Java command line parsing libraries compared

Java command line parsing libraries compared

This is a small comparison of command line parsing libraries in Java. It is not meant to be complete, but shall help people to find the best library for their needs.

What types are there?

There are basically two different types of librarys.No type is better than the other. It’s a question of personal preference what you like.

The types are exaplained in the next two subsections.

Builder style

The following example shows the builder style approach.

// create Options object
Options options = new Options();

// add t option
options.addOption("t", false, "display current time");

The possible command line parameters are defined by creating an object tree. In the example, a generic Options object is created and an option is added using a method invocation.

After parsing, the command line options are queried from a generic command line holder object:

CommandLineParser parser = new DefaultParser();
CommandLine cmd = parser.parse( options, args);

if(cmd.hasOption("t")) {
    // print the date and time

The example shows the very popular library Apache Commons CLI.

Annotation style

The following example shows the annotation style approach:

public class Args {
  private List<String> parameters = new ArrayList<>();

  @Parameter(names = { "-log", "-verbose" }, description = "Level of verbosity")
  private Integer verbose = 1;

  @Parameter(names = "-groups", description = "Comma-separated list of group names to be run")
  private String groups;

  @Parameter(names = "-debug", description = "Debug mode")
  private boolean debug = false;

The possible command line parameters are Java fields that are annotated with additional information for the command line parsing library.

The parsing results are written by the library in an instance of the  annotated class (in this case Args) itself:

Args args = new Args();
String[] argv = { "-log", "2", "-groups", "unit" };

Assert.assertEquals(args.verbose.intValue(), 2);

The example shows the quite popular JCommander library.

Comparison table

The following table shows a selection of libraries that can be downloaded and are more or less actively maintained.

I have not included libraries that are obviously not maintained anymore for multiple years.

LibraryLicenseTypeLivenessMin JDK Artifact
Args4JMITAnnotationMedium (10 months)6artifact
JCommanderApache 2.0AnnotationHigh (20 days)7artifact
Apache Commons CLIApache 2.0BuilderMedium (8 months)5artifact
JArgsBSD-3BuilderVery low (5 years)5?
JOptSimpleMITBuilderMedium (3 months)8artifact
JewelCLIApache 2.0AnnotationVery low (3 years)6artifact
PicoCLIApache 2.0AnnotationHigh (5 days)5artifact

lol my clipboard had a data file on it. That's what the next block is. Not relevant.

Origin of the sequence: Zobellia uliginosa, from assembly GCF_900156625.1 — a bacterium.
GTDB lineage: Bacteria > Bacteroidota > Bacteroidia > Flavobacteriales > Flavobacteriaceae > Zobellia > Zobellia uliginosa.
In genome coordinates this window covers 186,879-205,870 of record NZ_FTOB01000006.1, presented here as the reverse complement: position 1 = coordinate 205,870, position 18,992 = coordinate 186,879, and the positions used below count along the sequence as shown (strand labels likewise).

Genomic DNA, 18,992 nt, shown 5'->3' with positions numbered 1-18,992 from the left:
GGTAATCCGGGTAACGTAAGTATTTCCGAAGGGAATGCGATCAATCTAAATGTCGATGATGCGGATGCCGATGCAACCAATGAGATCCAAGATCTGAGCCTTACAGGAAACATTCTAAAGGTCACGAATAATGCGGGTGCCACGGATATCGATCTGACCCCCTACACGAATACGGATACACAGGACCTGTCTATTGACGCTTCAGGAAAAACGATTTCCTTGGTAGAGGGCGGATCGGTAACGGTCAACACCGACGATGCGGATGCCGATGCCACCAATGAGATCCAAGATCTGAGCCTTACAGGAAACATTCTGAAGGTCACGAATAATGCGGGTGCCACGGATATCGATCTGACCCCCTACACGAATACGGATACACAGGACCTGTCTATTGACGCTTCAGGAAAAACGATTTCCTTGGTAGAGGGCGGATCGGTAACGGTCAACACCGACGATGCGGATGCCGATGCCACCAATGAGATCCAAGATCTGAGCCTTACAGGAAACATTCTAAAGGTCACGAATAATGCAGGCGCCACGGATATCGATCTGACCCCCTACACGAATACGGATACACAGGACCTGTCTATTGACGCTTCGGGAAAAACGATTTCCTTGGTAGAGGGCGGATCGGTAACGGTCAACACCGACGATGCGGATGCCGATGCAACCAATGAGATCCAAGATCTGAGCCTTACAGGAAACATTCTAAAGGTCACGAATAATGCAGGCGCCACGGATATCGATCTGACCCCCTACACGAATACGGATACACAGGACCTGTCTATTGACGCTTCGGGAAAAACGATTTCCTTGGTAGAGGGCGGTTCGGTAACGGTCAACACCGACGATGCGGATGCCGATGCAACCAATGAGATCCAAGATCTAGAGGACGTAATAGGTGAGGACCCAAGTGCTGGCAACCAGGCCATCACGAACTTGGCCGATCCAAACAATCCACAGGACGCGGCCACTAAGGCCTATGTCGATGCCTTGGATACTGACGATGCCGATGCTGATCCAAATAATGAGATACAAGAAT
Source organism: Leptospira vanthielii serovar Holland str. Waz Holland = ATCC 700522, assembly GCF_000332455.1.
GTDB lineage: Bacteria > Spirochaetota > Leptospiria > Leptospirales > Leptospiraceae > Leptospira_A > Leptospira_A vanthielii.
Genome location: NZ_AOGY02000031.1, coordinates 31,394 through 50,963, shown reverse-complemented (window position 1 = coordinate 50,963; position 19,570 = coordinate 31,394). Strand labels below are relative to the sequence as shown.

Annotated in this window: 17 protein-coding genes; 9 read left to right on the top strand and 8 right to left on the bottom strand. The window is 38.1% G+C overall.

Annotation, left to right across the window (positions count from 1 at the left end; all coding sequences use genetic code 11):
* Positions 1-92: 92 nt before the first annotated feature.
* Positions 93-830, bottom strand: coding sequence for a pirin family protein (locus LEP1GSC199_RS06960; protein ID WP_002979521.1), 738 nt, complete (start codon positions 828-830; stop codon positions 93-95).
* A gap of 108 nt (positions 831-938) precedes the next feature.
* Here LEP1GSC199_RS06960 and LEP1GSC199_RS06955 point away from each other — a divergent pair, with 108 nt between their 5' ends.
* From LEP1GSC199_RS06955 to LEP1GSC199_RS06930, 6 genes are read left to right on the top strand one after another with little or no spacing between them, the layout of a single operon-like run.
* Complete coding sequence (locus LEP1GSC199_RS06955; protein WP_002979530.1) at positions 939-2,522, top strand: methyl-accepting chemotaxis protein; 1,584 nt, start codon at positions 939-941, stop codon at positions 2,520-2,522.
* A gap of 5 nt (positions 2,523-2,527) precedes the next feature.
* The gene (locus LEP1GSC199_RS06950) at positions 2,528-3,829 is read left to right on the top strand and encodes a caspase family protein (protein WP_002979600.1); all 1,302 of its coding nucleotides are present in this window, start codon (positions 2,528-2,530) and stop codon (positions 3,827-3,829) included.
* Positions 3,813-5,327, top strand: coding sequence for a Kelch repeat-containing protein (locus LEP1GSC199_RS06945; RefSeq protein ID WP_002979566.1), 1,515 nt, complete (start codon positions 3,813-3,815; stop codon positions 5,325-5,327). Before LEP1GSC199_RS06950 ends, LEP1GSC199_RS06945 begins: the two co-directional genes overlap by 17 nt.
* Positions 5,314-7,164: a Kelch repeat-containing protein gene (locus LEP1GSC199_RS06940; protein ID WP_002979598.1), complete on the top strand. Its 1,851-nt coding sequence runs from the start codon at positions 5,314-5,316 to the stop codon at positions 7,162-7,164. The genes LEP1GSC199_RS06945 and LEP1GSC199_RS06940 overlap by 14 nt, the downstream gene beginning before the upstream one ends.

About the columns

The following is the description of the columns used in the table.

  • Library: Tells the library name and links to the library development site.
  • License: States which software license the library is developed under.
  • Type: The API approach this library takes. Annotation means the library uses Java annotations to document the command line options. Builder means the user needs to actively build a command line object model in code.
  • Liveness: How much is this library alive? When was the last release or accepted pull request? A library that is not changed for a long time is unlikely to receive support or bug fixes.
  • Min JDK: The minimum JDK version needed to use this library. If you are forced to use an old JDK, this can be very important.
  • Artifact: A link to an artifact that is usable by building tools like Maven or Gradle. It can be ugly to include a jar file library into a Maven-based project.

What else could be interesting?

  • Test coverage of the code: The more tests there are, the more stable and robust the library is.
  • Number of dependencies: If you need to take a look at the disk footprint, you should stick to a library that has only a few or no dependencies.


I won’t recommend a certain library for you. You should decide what library you can use at all regarding the hard facts (Min JDK, license, liveness). Regarding the type of library it’s a matter of taste.

Annotation based

I personally prefer Annotation based libraries and have contributed to the args4j project in the past. Unfortunately it looks like the author is busy with other stuff at the moment. This is why I chose JCommander for the annotation examples which is a very lively project.

PicoCLI looks like a promising newcomer with a very good documentation. Because of the coloring of the command line it doesn’t look very pico to me, more mini.

Builder based

Apache Commons CLI is the indestructable evergreen with the builder approach that has been used by thousands of projects.

Further reading

I’ve started an open source project called args2all that reads annotated classes for multiple libraries and generates Markdown or manpage documentation for them.